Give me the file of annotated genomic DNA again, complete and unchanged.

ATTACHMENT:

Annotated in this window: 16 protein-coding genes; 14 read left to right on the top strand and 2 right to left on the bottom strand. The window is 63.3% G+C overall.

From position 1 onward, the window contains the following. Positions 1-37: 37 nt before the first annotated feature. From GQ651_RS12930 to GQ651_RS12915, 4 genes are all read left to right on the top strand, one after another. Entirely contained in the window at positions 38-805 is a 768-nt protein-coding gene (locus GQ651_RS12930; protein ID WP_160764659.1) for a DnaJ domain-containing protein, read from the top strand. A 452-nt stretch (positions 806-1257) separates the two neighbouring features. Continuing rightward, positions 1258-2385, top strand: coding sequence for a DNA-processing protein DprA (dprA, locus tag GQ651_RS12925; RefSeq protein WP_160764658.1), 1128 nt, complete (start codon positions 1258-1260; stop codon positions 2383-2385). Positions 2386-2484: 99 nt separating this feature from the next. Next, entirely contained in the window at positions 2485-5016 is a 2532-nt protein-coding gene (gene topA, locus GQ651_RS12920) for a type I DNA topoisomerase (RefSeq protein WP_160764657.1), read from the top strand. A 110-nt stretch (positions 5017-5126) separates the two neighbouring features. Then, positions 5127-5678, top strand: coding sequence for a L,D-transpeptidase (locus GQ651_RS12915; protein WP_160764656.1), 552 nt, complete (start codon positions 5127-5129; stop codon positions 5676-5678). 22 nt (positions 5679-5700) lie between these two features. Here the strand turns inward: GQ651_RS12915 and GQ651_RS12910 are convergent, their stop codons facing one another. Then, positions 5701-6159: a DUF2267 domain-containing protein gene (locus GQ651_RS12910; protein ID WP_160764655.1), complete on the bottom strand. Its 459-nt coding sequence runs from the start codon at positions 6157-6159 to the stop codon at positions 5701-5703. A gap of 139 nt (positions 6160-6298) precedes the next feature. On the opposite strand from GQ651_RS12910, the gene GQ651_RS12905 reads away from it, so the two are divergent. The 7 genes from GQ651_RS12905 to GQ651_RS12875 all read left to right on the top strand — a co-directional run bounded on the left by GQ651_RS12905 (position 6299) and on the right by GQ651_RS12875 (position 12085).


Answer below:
Annotated in this window: 16 protein-coding genes; 14 read left to right on the top strand and 2 right to left on the bottom strand. The window is 63.3% G+C overall.

From position 1 onward, the window contains the following. Positions 1-37: 37 nt before the first annotated feature. From GQ651_RS12930 to GQ651_RS12915, 4 genes are all read left to right on the top strand, one after another. Entirely contained in the window at positions 38-805 is a 768-nt protein-coding gene (locus GQ651_RS12930; protein ID WP_160764659.1) for a DnaJ domain-containing protein, read from the top strand. A 452-nt stretch (positions 806-1257) separates the two neighbouring features. Continuing rightward, positions 1258-2385, top strand: coding sequence for a DNA-processing protein DprA (dprA, locus tag GQ651_RS12925; RefSeq protein WP_160764658.1), 1128 nt, complete (start codon positions 1258-1260; stop codon positions 2383-2385). Positions 2386-2484: 99 nt separating this feature from the next. Next, entirely contained in the window at positions 2485-5016 is a 2532-nt protein-coding gene (gene topA, locus GQ651_RS12920) for a type I DNA topoisomerase (RefSeq protein WP_160764657.1), read from the top strand. A 110-nt stretch (positions 5017-5126) separates the two neighbouring features. Then, positions 5127-5678, top strand: coding sequence for a L,D-transpeptidase (locus GQ651_RS12915; protein WP_160764656.1), 552 nt, complete (start codon positions 5127-5129; stop codon positions 5676-5678). 22 nt (positions 5679-5700) lie between these two features. Here the strand turns inward: GQ651_RS12915 and GQ651_RS12910 are convergent, their stop codons facing one another. Then, positions 5701-6159: a DUF2267 domain-containing protein gene (locus GQ651_RS12910; protein ID WP_160764655.1), complete on the bottom strand. Its 459-nt coding sequence runs from the start codon at positions 6157-6159 to the stop codon at positions 5701-5703. A gap of 139 nt (positions 6160-6298) precedes the next feature. On the opposite strand from GQ651_RS12910, the gene GQ651_RS12905 reads away from it, so the two are divergent. The 7 genes from GQ651_RS12905 to GQ651_RS12875 all read left to right on the top strand — a co-directional run bounded on the left by GQ651_RS12905 (position 6299) and on the right by GQ651_RS12875 (position 12085).